Catholic Church’s idea of gender equality may be too little, too late
Woman who feels calling to priesthood says daughter asks: ‘How can you follow such an institution?’
Dr Ann-Marie Desmond, from Timoleague, Co Cork: ‘I can’t see anything wrong with women celebrating the Eucharist.’
As the clamour demanding full equality for women in the Catholic Church grows ever louder indications are that it is beginning to make an impact at the very highest level.
Just this summer Sweden’s first Cardinal Anders Arborelius proposed that Pope Francis create a special advisory body of women similar to the College of Cardinals. Cardinal Arborelius was himself admitted to the college in Rome last June.
“It’s very important to find a broader way of involving women at various levels in the church. The role of women is very, very important in society, in economics, but in the church sometimes we are a bit behind,” he told media in Rome.
Similarly German cardinal Reinhard Marx, a member of the council of nine cardinals which advise Pope Francis, has called on the church to admit a greater percentage of women to its upper echelons.
“We would be mad not to use women’s talents. In fact, it would be downright foolish,” he said. The fact that only men can be ordained Catholic priests was “certainly not helping the church come across as a pioneer of equal rights”.
The church’s message must be inclusive, he continued, and “that is why I want to emphasise that positions of responsibility and executive positions in the church that are open to lay people must be shared by both men and women”.
Whereas admission to equality in church administration might be welcomed by some women, their glaring absence from clergy, whether as deacons, priests, or bishops, remains for most the true indicator of their second-class status as members.
Last year Pope Francis set up a commission to look at the possibility of admitting women to the diaconate, which is now also reserved for men only. The commission is a welcome step where women are concerned, but just that.
In Ireland, the Association of Catholic Priests has called on all dioceses to hold off on the introduction of the permanent diaconate until this commission reports and Pope Francis makes a decision based on its findings.
“We believe that proceeding with the introduction of a male permanent diaconate at this time, and thereby adding another male clerical layer to ministry, is insensitive, disrespectful of women, and counterproductive at this present critical time,” it said last week in a statement.
It was commenting after Fr Roy Donovan objected to a decision by Archbishop Kieran O’Reilly in his archdiocese of Cashel and Emly to set up a body to look at introducing the male-only diaconate there.
“What are the implications of this when already there are so many women involved on the ground, in all kinds of ministries, without been given much status and power? Have they not also earned their place at the top table?” he asked.
Fr Donovan told The Irish Times the response to his stance had been “all very positive, including men as well”. In his own experience no parish in which he had served could have functioned without the work of women.
“It’s very difficult to get men involved, even in pastoral councils,” he said. It was similar when it came to getting people to be ministers of the word and ministers of the Eucharist.
He recalled a recent US study that indicated that as many as 66 per cent of parish roles there were filled by women. “The church is only going to lose if women are excluded from the top table, especially when it comes to younger women.”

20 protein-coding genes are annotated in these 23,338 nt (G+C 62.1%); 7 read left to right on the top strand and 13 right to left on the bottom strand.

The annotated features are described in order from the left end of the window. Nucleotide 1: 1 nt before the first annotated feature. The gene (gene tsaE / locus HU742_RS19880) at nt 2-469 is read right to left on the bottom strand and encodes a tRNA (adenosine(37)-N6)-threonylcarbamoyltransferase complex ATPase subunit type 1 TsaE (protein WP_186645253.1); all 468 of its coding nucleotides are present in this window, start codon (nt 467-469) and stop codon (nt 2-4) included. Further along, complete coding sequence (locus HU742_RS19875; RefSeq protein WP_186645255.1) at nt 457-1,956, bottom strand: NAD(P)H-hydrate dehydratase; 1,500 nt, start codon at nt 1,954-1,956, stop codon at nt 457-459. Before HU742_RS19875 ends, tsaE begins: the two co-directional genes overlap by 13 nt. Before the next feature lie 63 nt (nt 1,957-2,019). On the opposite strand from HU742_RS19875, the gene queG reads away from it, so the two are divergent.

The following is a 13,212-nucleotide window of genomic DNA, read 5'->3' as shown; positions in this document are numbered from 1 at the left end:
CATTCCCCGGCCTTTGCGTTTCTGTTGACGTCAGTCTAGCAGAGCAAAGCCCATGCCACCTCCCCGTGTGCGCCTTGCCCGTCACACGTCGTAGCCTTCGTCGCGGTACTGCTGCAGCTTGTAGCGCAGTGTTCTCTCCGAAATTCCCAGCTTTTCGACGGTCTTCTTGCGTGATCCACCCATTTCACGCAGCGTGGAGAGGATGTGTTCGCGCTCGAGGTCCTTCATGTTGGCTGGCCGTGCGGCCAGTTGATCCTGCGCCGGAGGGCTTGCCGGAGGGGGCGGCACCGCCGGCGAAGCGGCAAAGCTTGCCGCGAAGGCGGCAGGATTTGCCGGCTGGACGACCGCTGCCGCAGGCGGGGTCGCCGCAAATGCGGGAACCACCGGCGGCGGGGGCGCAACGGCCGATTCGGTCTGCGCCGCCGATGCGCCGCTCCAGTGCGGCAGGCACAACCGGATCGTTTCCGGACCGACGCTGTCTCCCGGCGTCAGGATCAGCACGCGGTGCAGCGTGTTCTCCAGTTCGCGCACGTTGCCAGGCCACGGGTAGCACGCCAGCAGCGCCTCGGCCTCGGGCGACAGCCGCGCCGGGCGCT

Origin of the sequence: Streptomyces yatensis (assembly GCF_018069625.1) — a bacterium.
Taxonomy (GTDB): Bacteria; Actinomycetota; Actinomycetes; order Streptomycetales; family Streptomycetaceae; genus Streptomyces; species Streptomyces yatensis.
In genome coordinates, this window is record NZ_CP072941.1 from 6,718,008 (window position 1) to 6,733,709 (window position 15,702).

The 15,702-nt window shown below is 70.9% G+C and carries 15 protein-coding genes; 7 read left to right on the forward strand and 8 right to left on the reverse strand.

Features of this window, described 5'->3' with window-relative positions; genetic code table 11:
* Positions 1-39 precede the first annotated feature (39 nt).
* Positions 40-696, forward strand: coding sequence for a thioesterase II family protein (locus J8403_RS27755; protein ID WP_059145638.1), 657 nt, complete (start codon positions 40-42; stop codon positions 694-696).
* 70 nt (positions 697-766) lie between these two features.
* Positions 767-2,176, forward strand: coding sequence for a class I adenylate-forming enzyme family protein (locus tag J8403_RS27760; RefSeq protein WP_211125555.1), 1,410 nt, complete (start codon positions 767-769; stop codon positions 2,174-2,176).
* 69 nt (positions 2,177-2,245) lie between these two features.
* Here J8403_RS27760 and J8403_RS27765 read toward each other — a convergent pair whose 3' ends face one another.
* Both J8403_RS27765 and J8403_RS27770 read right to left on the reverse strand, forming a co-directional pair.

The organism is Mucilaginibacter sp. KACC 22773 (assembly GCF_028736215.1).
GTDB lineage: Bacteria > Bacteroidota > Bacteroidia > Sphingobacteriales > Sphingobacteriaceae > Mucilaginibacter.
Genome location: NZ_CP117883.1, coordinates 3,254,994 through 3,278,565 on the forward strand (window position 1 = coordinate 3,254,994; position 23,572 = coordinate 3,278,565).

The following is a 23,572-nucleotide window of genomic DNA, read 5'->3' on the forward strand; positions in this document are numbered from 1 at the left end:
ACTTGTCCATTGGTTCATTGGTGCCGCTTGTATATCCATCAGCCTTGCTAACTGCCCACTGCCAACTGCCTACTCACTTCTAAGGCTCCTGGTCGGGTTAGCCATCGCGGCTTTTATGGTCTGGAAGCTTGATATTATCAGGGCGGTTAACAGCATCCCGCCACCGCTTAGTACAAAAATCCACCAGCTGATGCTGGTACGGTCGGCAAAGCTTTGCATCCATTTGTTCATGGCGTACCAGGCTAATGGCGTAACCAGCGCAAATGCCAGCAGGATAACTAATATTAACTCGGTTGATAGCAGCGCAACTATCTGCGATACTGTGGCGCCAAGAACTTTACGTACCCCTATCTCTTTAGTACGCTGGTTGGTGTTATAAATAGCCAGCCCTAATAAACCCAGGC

One woman who believes she has a vocation to the Catholic priesthood is Dr Ann-Marie Desmond (54) of Timoleague, Co Cork. A teacher of religion and history, with a PhD in education and degrees in theology and history, she is married with two grown-up daughters.
Hers was a traditional Catholic upbringing in a devout family and with an aunt a nun. Even when her brother was an altar server she did not question why, then, she could not become one too. Girls are now allowed be altar servers, and in most parishes these days the altar servers are girls.
It was at third level education that Ms Desmond began to question things and later when, preparing for Masses, women like her “would organise everything, pick the readings etc., and a man [priest] would come in, take over, and celebrate it”. She has herself been a minister of the word and of the Eucharist.
Hers has remained “a very committed faith” but she had become “very anti the institution”, she said. This was not just because of its exclusion of women but also “of gay people, and people such as the divorced and remarried, from Communion. I would want a much more inclusive church,” she continued.
A lot of women like her retained “a deep faith but would no longer be followers of the Catholic Church”. She had explored other churches and admired in particular the inclusivity of Anglicanism in the form of the Church of Ireland, but “had stayed within [the Catholic Church] to speak out”.
The church needed priests, “a value-driven leadership”, she said but this should also include women. “I can’t see anything wrong with women celebrating the Eucharist,” she said.
The reason Jesus did not include women among the apostles was because of the culture of his time when women remained in the home, she said.
“Many of the apostles were also married,” she pointed out, as an indicator of the inconsistency of the church’s position on priesthood which now demands its priests be celibate.
She welcomed, “very, very cautiously”, the Pope’s commission on women deacons as, possibly, “a gradual evolution towards priesthood”. It was “a step in the right direction”.
But she wonders about the church’s future where younger women are concerned. “How can you be a follower of such an institution?” one of her daughter’s asked recently, reflecting on its exclusion of women.